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Android

Android Installation Guide

Installing CoPilot Android version

  1. You will need to download the CoPilot application and SDK files from the CoPilot Professional Portal.

  2. Unzipping the downloaded packages you will need to install the CoPilot .apk to your device. Once installed the first run will require a product key to be entered and map data can be either downloaded in the application or pre-loaded prior to launch (maps would be downloaded from the CoPilot Professional Portal).

Please note you can also return to the CoPilot Professional Portal at any time for the latest SDK and to install the latest CoPilot app updates.

SDK Integration Overview

CoPilot SDK for Android can be used for Java or native integration.

The CoPilot SDK Package contains the following:

  1. Header files (alkmsg.h for Native and AlkMsg.java for Java integration)

  2. Static Library which contains all the API (Libalksdk.so )

  3. Sample Application (SDKApp)

Please note that to connect the SDK to CoPilot you will require a supported version, this is not available via the Google Play Store applications.

SDK Library

  1. Libalksdk.so is a static library and can be used on Android 4.1 and above.

  2. SDK and CoPilot communicate using TCP/IP connection with localhost. Client application must have INTERNET permission defined in AndroidManifest file. Without this permission, SDK will not able to communicate with CoPilot and all API’s will fail.

    <uses-permission android:name="android.permission.INTERNET"></uses-permission>
    
  3. AlkMsg.Java file must be place in com.alk.sdk package otherwise calling SDK functions will generate function not found exception.

  4. Messaging between Client and CoPilot can be started by using function Msg_StartUp.

  5. Before using any API make sure you use Msg_IsConnected to ensure that the connection is established between client and CoPilot. The only exception to using Msg_IsConnected before an API is when using Msg_StartUp and Msg_HasStarted.

  6. Client application can use Msg_UpdateOption to add callback function for given message. Client application needs to make sure that they remove the callback when they no longer need it. Client application needs to make sure that all the callbacks are removed before calling Msg_ShutDown.

Note

It is recommended to update the Libalksdk.so with each update of CoPilot, keeping the version numbers consistent between CoPilot and the SDK library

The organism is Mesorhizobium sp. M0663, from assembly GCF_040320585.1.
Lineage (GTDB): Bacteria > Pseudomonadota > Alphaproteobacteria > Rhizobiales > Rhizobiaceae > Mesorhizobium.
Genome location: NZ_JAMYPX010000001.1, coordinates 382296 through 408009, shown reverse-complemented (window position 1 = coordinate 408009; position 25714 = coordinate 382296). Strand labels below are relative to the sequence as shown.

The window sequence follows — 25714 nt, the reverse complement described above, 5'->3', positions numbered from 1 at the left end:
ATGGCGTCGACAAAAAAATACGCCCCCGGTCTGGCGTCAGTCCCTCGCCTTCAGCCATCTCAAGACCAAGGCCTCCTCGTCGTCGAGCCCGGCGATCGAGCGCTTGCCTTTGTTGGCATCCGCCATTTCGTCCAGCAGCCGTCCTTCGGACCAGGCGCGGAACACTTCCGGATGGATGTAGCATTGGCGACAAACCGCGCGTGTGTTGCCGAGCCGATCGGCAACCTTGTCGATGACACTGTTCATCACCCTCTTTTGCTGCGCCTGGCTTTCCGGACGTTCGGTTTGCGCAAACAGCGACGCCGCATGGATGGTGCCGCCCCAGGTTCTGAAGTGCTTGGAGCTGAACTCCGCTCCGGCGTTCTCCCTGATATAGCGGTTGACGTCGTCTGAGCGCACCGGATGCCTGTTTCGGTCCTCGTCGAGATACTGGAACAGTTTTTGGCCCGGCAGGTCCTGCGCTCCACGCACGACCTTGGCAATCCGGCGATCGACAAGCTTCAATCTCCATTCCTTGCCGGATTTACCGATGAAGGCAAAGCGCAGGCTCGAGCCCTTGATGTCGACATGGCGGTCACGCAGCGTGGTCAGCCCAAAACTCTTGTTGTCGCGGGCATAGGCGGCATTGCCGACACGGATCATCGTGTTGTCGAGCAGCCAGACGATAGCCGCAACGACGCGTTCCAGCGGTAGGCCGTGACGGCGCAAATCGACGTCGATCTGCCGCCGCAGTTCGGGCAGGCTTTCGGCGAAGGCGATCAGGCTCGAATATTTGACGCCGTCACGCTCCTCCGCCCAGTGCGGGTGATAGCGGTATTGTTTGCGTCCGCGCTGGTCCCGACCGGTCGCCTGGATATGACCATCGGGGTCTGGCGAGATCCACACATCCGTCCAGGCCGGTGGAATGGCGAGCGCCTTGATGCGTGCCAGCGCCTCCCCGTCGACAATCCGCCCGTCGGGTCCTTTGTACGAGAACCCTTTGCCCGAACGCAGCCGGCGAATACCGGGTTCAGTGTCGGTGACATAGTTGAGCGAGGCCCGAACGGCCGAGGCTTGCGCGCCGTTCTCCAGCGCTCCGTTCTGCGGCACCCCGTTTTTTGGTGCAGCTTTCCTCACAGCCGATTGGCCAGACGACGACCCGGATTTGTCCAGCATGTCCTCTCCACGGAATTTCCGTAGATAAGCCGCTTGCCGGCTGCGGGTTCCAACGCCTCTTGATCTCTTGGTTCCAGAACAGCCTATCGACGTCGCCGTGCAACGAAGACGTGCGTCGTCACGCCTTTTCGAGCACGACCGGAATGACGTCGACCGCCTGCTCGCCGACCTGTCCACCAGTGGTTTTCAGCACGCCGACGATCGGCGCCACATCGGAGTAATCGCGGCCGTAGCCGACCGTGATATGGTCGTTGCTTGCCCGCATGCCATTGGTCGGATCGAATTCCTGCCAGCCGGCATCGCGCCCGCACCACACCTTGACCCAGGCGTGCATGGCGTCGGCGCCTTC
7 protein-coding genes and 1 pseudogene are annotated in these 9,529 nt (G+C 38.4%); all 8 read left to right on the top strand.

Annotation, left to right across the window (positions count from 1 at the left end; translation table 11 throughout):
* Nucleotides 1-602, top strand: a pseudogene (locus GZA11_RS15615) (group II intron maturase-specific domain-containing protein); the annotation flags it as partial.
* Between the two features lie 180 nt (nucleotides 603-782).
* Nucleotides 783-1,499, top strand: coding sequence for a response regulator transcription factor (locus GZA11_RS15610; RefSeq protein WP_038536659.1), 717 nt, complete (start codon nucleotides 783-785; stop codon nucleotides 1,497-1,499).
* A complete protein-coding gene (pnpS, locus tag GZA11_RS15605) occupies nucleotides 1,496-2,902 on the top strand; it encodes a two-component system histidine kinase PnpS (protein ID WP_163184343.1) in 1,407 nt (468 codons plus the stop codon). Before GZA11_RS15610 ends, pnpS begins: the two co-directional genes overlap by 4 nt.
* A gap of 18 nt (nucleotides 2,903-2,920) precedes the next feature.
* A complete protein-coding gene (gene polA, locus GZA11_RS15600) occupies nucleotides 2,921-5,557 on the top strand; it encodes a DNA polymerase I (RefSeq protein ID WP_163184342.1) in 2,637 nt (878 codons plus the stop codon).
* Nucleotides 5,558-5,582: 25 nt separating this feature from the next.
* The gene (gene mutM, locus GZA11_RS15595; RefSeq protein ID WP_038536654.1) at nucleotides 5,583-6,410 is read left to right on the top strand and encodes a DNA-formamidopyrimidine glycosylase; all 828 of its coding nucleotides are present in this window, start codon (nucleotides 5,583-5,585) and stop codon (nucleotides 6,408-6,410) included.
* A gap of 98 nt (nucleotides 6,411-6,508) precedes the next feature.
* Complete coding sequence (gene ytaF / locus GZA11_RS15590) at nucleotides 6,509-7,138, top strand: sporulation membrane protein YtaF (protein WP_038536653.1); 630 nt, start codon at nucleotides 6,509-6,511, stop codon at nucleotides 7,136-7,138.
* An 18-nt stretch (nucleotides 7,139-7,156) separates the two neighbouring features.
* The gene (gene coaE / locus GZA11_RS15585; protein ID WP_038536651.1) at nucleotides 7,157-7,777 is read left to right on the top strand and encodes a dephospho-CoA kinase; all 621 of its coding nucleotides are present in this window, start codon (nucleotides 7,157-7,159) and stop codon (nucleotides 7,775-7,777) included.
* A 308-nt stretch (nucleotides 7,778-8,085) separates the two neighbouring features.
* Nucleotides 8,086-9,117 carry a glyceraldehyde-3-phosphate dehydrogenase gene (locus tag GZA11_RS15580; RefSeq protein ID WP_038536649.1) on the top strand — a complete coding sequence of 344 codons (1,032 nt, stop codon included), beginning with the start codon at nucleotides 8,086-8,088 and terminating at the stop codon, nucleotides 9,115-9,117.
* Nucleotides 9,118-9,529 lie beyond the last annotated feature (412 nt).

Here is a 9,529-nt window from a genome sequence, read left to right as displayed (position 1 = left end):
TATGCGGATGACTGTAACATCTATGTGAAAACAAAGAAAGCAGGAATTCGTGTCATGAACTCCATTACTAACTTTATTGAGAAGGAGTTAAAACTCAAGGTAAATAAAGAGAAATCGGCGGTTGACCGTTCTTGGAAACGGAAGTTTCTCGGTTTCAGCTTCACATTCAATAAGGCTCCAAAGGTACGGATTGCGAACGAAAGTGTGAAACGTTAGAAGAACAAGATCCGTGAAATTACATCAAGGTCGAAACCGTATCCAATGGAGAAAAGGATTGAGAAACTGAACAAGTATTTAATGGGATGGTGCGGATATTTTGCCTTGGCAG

Third Party Application Development

Please refer to the SDK API documentation, to ensure the APIs you're looking to integrate are supported on the Android platform. The following are guidelines for Android specific integration.

  1. Your project should include AlkMsg.java header files which contain the declaration of all SDK API for Java development and alkmsg.h for native development.

  2. Your project should add libalksdk.so and load before using any SDK API.

  3. CoPilot can be launched or viewed by using the following package name and class name.

    • Package Name: com.alk.copilot. Please note that this package name can vary slightly

    • Class Name: com.alk.copilot.Copilot

  4. CoPilot's default behavior when hiding is to return to the home screen of the Android device. However, if you want to show the integrating application when the user presses the hide or back button within CoPilot, the client application will need to pass additional data when CoPilot starts.

To return to the client application upon hiding CoPilot, the client application needs to:

  1. Subscribe for a MSG_IDT_HIDE event and listen. It will be triggered when the user presses the minimize button on CoPilot.
  2. The client application needs to bring its activity to foreground once it receives a MSG_IDT_HIDE.

CoPilot Back Button Behavior

If the driver is on any of the navigation screens and the driver presses the back button, CoPilot’s default behavior is to prompt to close the application. If you would like the behavior to simply minimize the application you will need to add the following to either the user.cfg or product.cfg

[User Settings]
"BackButtonPromptsToMinimize"=0

CoPilot Behavior In Background

In order to communicate with client application and CoPilot, both applications must be running. Android will destroy the activity if activity is not in foreground including CoPilot. CoPilot is designed such that even it goes in background, it will keep running if one of the following condition is satisfied.

  1. Add the below to user.cfg or product.cfg to ensure that CoPilot application is always running regardless of current destination [User Settings] "BackgroundNavAlwaysOn" = 1

  2. Add the below to user.cfg or product.cfg to ensure that CoPilot application is always running when a destination is set

    [User Settings] "EnableBackgroundNav" = 1

It is advisable that CoPilot should have any of the above settings in order to run efficiently in background otherwise Android may destroy the CoPilot activity and client application may not communicate with CoPilot.

Opening SDKApp to Android Studio

  1. Launch Android Studio

  2. Open project from the file menu item

  3. Android Studio prompts file or project dialog to select the existing project

  4. Select the root directory of the project and click "OK" button (i.e C:_repo_application_AndroidStudio)

  5. Update sdkapp libs in android studio by doing right click on jnilibs and select "show in explorer" (e.g libalksdk.so at path C:_repo_application)

  6. In order to build sdkapp with Android studio, we need to do the following project dependencies with build.gradle(module app) 6.1.:

sourceSets { main {
    manifest.srcFile '../../SDKApp/AndroidManifest.xml' java.srcDirs =
    ['../../SDKApp/src'] resources.srcDirs = ['../../SDKApp/src'] aidl.srcDirs =
    ['../../SDKApp/src'] renderscript.srcDirs = ['../../SDKApp/src'] res.srcDirs
    = ['../../SDKApp/res'] assets.srcDirs = ['../../SDKApp/assets']
    jniLibs.srcDirs = ['../../SDKApp/libs'] } }

Getting Started with your project

Installing the sample application from an APK

Installing the sample app follows similar steps as above. The compiled sample application is meant to act as a reference for your wrapper application.

  1. Download the CoPilot SDK download and extract the contents. The SDKSample.APK file can be found in the following folder: .../SDK Sample Application/sdkapp/

  2. Follow the instructions above to install a third party APK.

Background on how applications communicate with CoPilot